Program supports staff to initiate conversations about intimacy
A Sydney palliative care hospital has overcome the hurdle of sex and dying being taboo subjects, running a program to ensure staff are better equipped to initiate conversations about intimacy.
HammondCare’s Neringah Hospital in Wahroonga has run an eight-month program called Let’s Talk About It in order to train staff and design ways to support patients wanting private time with their partners.
HammondCare clinical nurse educator Brigitte Karle says there is a widely-held perception that people at the end of their lives are too ill to think about sex. However, the program responded to research showing that palliative care patients have unmet needs for intimacy.
“Through our research, we have identified that patients would like staff to initiate the conversation, and we have implemented a system where staff feel confident to recognise cues to take the appropriate action to provide private couple time,” says Ms Karle.
“We need to make it easier for patients, their partners and staff to feel that they can have the conversation without being uncomfortable.”
Let’s Talk About It has also resulted in a sign designed for patients’ doors which requests privacy over a specified time.
Neringah Hospital, which provides short-term acute care for patients with a life-limiting illness, has 13 private rooms with single beds and three with double beds.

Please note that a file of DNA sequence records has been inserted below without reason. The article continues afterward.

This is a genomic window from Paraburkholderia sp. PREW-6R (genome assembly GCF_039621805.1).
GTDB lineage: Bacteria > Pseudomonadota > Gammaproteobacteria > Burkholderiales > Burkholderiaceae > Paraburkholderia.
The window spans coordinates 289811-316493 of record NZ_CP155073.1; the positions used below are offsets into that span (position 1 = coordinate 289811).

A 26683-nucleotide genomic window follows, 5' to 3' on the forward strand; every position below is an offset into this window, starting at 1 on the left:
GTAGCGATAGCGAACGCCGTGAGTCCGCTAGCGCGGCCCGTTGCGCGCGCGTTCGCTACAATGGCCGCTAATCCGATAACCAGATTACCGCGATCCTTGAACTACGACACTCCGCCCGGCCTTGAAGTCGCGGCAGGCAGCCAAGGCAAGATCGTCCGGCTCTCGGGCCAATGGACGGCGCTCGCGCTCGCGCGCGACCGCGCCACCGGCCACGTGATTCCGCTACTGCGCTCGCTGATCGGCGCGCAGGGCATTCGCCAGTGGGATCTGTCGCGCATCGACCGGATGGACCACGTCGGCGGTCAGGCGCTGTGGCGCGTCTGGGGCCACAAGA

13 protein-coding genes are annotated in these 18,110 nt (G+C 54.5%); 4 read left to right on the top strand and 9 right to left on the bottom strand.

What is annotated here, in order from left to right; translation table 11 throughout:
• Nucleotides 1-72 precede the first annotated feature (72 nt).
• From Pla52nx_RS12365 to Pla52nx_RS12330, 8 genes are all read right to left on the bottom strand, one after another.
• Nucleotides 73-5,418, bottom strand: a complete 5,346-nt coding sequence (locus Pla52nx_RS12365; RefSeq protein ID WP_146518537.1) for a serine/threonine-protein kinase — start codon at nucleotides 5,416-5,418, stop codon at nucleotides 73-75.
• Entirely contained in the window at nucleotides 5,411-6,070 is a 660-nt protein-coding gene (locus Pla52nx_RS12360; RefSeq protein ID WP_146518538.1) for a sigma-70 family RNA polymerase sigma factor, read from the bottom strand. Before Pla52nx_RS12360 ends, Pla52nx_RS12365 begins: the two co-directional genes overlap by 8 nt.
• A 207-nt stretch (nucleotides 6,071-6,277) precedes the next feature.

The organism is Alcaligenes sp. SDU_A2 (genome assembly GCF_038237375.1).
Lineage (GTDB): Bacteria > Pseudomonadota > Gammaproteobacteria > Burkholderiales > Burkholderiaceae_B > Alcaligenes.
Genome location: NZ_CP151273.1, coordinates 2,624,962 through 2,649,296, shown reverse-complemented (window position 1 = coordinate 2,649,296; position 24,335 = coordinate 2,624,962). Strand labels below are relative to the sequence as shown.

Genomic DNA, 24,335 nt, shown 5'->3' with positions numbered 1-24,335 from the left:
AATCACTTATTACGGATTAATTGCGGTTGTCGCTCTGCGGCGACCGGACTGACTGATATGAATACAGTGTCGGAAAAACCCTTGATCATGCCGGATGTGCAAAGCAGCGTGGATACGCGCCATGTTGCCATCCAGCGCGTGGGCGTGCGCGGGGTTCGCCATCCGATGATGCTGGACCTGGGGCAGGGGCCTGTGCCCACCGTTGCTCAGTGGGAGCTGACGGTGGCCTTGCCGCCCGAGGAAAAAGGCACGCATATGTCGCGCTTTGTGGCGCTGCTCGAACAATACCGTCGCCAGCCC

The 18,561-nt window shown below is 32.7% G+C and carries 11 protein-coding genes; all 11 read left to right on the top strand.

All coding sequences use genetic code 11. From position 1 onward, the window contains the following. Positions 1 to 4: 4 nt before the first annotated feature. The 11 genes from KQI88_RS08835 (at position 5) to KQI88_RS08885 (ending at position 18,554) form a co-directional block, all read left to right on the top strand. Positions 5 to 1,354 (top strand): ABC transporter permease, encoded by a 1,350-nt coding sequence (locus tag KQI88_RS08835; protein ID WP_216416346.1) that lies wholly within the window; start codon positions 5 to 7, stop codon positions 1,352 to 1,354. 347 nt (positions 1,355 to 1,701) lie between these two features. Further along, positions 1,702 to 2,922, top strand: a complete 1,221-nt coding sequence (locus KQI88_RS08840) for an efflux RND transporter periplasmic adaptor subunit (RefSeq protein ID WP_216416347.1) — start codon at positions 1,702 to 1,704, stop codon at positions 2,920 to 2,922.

Ms Karle said Neringah’s unique set up allowed patients to have intimate private relationships with their partners that might not be available in other hospitals.
“Regardless of the setting it is important for all hospitals and staff working in sub-acute care to recognise that people who are in the last stage of their life may have sexual needs,” says Ms Karle.
Palliative Matters has previously profiled the artwork of a hospice-based physiotherapist whose work reflects the importance of touch for people who are dying. Margaret Ambridge is a strong advocate for palliative care environments having double beds in order to provide opportunities for patients and their loved ones to hold one another in whatever way they need or want.
Ms Ambridge’s charcoal drawing, titled ’Till death, which depicts a couple cuddled up close in bed, will feature in an exhibition of works at the Australian Palliative Care Conference in Adelaide next week.
Ms Ambridge was moved to hear of people who were unable to lie next to their partner of 50 years as they were dying, and children who wanted to climb into bed with a dying parent. She remembers a palliative care nurse explaining to her that sometimes it’s just not enough to hold hands through a bed rail, and an older nurse who explained that sometimes people need to lie next to their partner after they have died.
“At the time, [that] shocked me, but it sounds absolutely reasonable now, on reflection.”
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